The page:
And so my monastery retreat is over. As I write this, I am sitting in a hotel room in Elkview, West Virginia, in a kind of second, micro-retreat: It seems the Almighty thought it would be pretty funny to make me drive to and from Gethsemani Abbey in snowstorms, even though it is mid-April. Since the Cumberland Gap is expected to be hit hardest—and I’ve already had the scary experience of trying to maneuver my little toy car through those mountains in high wind and icy roads—I’m hunkered down here, in what seems like a luxurious parody of my little room at the monastery. A gigantic, soft comfortable bed, HD-TV with a zillion channels, and a big desk for my computer and papers. And the view: Lovely soaring West Virginia hills, still wintry brown and white, and at their base—A big ol’ shopping center, complete with a Dollar Store.

Still, it’s quiet, almost as quiet as the abbey was, and my fellow retreatants here are a lot chattier and nicer.  There’s even a very friendly black Labrador retriever I keep encountering in the elevator. It’s actually a great place to sit and regroup, and think about what the last week has meant to me. But I’m not going to make any conclusions about it all just yet. I still don’t know what to make of it: Gethsemani was a beautiful place, very soulful, and I was thrilled to make a kind of quasi-mystical connection with Merton there. The liturgical experience was interesting and at times, moving. But I found myself constantly questioning the value of solitude and aloneness as a path to God. It just seems contradictory to all that I truly believe, that the path to God lies in love and in others. So how does closing yourself off to the world get you there? I need to think about that more. Ironically, as I was sealed away at Gethsemani, the Pope brought out his groundbreaking pronouncement on family life and love.  You might not think much of it, but I thought it was huge, and it seemed to support my own personal beliefs on the importance of love and family and connection in coming to God.

I suppose the value of the retreat was mostly as a temporary break, an escape from my very secular and unspiritual day to day world. A time to reflect, to read and to write with abandon. And in that respect, it was a complete success.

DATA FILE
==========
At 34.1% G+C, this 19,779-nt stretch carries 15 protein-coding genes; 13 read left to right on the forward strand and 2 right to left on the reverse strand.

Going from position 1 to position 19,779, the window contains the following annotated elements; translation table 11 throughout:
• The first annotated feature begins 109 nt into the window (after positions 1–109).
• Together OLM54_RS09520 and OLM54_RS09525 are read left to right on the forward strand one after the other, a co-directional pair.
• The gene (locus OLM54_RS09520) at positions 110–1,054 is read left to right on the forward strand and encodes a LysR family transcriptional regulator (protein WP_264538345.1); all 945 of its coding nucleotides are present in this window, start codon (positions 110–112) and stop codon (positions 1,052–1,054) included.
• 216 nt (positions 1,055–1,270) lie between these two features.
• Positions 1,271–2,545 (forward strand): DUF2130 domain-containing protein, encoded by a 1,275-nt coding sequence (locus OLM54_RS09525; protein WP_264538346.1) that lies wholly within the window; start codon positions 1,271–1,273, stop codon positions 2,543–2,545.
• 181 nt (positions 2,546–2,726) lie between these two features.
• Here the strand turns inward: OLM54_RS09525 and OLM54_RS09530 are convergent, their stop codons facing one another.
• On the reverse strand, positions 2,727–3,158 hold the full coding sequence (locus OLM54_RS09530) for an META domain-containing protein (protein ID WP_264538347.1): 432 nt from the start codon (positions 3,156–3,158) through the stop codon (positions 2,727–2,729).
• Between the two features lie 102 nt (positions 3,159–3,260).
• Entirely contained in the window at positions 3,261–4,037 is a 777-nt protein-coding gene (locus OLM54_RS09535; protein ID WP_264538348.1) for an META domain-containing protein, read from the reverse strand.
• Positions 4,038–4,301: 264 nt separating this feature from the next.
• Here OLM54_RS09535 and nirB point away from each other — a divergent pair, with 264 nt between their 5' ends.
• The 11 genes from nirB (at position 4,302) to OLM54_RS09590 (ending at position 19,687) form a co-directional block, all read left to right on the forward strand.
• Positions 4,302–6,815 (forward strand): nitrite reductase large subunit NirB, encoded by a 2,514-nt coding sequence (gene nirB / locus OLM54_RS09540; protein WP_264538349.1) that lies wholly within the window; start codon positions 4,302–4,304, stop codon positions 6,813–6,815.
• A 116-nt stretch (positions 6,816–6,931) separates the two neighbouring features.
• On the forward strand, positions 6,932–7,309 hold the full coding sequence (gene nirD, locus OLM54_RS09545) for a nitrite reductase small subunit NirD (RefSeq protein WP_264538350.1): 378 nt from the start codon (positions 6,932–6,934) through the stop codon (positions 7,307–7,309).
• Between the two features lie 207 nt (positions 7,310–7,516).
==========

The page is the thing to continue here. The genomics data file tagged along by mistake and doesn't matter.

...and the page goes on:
So here is the news: At Gethsemani I wrote four chapters of a novel that I had been thinking about at home.  I didn’t know that I would do another novel so soon, especially considering the mixed results I’m having with The Novice Master, but it all just came to me there in the monastery; it’s all plotted out, and it works, it is a real, viable thing: I will have a new work of fiction this year. Of course I think it’s going to be the best thing I ever wrote! I wrote much of it in the odd little library there, with its paltry little shelf of Mertonia and plentitude of moldering old Catholic ‘classics,’ plus some motley books obviously left behind by other retreatants. (Am kicking myself for not bringing along a copy of The Novice Master and sneaking it onto the fiction shelf there.)

The inspiration for this novel comes not necessarily from Gethsemani or Merton, but indeed, from my fellow retreatants. That tight-lipped, seemingly troubled bunch: I found myself covertly studying them, trying to figure out their motives for being there, trying to understand them as individual human beings and—Voila! I had some characters. Now, I did meet a few lovely people, exchanged smiles with a few shy souls, and even talked with a few monks. But now I am actually grateful to the majority of retreatants who kept to themselves (well, it was a silent retreat, after all) and regarded my smiles and conversational overtures with coolness and rejection. They actually did me a great service. So my stay at Gethsemani was humbling, and even a bit humiliating, but a lot of good is going to come of it, regardless.

My dearest friends in the blogosphere: You have been so patient and supportive despite my bombardment of posts these past few days, and thank you for putting up with it. My posts will likely thin out now for the next few months, as I work passionately on my next project, which I might start discussing when I am a little further along. I will be doing another chapter or two today, as I wait patiently for the snow gods to settle down.

And then I think I might just mosey down to that shopping center later…Supper at Bob Evans! Because good fiction requires a combination of the transcendent and reality, the nitty-gritty down-to-earth stuff. Yeah, the spiritual part of this pilgrimage is definitely over! Turn up the bluegrass…

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